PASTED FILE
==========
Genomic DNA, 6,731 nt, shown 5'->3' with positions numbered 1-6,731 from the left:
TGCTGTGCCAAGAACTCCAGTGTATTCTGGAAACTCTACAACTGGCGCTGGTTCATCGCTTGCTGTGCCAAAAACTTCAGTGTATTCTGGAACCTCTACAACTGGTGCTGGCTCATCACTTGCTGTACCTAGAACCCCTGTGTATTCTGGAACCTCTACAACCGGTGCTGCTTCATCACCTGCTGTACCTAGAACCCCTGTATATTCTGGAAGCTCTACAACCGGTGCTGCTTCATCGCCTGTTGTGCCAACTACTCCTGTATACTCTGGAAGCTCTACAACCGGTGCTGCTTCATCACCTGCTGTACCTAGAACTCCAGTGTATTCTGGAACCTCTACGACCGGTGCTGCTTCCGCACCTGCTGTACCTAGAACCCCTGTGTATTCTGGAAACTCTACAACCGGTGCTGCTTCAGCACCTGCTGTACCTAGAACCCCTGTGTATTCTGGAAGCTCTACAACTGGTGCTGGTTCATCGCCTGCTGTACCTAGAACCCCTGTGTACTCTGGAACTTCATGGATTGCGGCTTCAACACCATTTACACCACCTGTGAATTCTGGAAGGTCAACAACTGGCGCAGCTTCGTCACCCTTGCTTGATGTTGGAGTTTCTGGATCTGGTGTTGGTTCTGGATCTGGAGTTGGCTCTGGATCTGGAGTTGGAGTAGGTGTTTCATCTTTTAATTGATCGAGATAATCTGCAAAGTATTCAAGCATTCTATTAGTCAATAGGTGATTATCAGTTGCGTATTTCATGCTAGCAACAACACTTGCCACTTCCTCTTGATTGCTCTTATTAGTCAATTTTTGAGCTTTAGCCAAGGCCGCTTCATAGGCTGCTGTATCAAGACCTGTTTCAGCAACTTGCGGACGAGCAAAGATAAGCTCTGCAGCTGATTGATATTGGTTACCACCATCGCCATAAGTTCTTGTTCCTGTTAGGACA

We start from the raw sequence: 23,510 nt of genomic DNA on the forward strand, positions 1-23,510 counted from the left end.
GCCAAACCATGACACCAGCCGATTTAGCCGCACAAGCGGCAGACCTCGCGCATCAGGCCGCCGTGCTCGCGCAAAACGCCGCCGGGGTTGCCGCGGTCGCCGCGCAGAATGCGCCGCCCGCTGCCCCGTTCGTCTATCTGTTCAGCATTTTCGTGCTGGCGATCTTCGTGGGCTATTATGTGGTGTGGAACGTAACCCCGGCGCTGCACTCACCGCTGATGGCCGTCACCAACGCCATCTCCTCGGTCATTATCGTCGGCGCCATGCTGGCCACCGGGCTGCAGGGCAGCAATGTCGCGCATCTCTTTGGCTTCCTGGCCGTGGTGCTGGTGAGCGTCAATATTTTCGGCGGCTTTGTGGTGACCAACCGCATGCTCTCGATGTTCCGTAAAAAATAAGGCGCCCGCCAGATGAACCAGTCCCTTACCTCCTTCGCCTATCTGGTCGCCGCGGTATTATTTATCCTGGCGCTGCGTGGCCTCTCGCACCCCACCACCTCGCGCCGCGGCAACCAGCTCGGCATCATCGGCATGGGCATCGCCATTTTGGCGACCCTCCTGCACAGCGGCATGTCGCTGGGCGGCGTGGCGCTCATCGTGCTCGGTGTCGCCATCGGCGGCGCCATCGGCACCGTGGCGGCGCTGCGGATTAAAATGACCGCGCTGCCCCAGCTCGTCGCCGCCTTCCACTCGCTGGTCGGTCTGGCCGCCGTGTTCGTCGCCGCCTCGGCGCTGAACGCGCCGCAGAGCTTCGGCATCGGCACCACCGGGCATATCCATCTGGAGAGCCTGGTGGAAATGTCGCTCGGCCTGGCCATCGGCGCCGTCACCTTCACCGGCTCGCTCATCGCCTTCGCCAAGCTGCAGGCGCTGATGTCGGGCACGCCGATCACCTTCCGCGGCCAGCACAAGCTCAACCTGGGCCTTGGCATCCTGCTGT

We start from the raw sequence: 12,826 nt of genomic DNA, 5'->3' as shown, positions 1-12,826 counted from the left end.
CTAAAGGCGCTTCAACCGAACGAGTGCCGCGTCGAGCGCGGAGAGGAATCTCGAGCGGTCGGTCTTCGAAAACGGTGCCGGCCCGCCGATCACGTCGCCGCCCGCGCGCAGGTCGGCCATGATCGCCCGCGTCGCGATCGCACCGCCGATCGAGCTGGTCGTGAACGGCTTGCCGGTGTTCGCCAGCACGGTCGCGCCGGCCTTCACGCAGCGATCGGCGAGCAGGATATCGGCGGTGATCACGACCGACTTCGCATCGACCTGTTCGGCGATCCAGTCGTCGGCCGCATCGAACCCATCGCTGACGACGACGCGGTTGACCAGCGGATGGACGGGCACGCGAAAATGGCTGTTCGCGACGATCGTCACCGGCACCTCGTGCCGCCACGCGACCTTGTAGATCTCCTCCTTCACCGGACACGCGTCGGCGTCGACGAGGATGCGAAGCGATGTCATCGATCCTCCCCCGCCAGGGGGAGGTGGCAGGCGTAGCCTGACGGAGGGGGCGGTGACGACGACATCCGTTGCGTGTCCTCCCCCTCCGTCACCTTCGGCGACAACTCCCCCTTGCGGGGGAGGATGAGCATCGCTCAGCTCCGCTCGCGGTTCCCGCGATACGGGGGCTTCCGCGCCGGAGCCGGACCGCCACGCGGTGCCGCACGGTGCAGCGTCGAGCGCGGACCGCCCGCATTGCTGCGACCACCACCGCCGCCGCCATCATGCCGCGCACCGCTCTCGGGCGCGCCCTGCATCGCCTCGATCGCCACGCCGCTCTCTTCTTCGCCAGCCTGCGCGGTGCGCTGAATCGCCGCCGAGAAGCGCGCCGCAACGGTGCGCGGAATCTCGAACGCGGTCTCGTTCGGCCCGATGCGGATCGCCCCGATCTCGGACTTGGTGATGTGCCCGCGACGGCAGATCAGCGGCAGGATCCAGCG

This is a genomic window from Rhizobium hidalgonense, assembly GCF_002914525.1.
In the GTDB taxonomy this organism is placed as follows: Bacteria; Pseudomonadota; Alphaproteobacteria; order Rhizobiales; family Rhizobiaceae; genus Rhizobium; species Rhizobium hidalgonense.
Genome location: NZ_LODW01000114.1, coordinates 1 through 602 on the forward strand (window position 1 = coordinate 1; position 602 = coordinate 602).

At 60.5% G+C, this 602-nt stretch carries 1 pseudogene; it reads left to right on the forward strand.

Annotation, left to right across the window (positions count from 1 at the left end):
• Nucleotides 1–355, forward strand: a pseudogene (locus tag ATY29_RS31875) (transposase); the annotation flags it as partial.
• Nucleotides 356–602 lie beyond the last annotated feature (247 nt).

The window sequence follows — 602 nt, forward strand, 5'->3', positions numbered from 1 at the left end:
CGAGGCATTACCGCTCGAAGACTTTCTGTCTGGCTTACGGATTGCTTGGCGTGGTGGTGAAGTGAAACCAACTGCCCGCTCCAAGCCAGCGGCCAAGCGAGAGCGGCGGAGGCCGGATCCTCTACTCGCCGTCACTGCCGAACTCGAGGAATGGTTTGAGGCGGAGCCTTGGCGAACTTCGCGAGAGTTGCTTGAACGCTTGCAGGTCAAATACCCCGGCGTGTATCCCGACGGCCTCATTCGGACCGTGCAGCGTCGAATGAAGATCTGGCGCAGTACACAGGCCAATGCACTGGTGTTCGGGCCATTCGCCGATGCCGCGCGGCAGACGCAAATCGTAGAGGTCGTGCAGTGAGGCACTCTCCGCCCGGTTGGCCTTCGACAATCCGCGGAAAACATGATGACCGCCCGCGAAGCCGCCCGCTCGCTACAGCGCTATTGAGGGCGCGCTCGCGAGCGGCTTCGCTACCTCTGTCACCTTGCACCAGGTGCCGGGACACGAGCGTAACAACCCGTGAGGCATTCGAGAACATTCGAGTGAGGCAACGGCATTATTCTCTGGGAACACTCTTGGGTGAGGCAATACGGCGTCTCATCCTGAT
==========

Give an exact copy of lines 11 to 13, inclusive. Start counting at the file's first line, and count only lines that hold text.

Annotation, left to right across the window (positions count from 1 at the left end):
• Nucleotides 1–355, forward strand: a pseudogene (locus tag ATY29_RS31875) (transposase); the annotation flags it as partial.
• Nucleotides 356–602 lie beyond the last annotated feature (247 nt).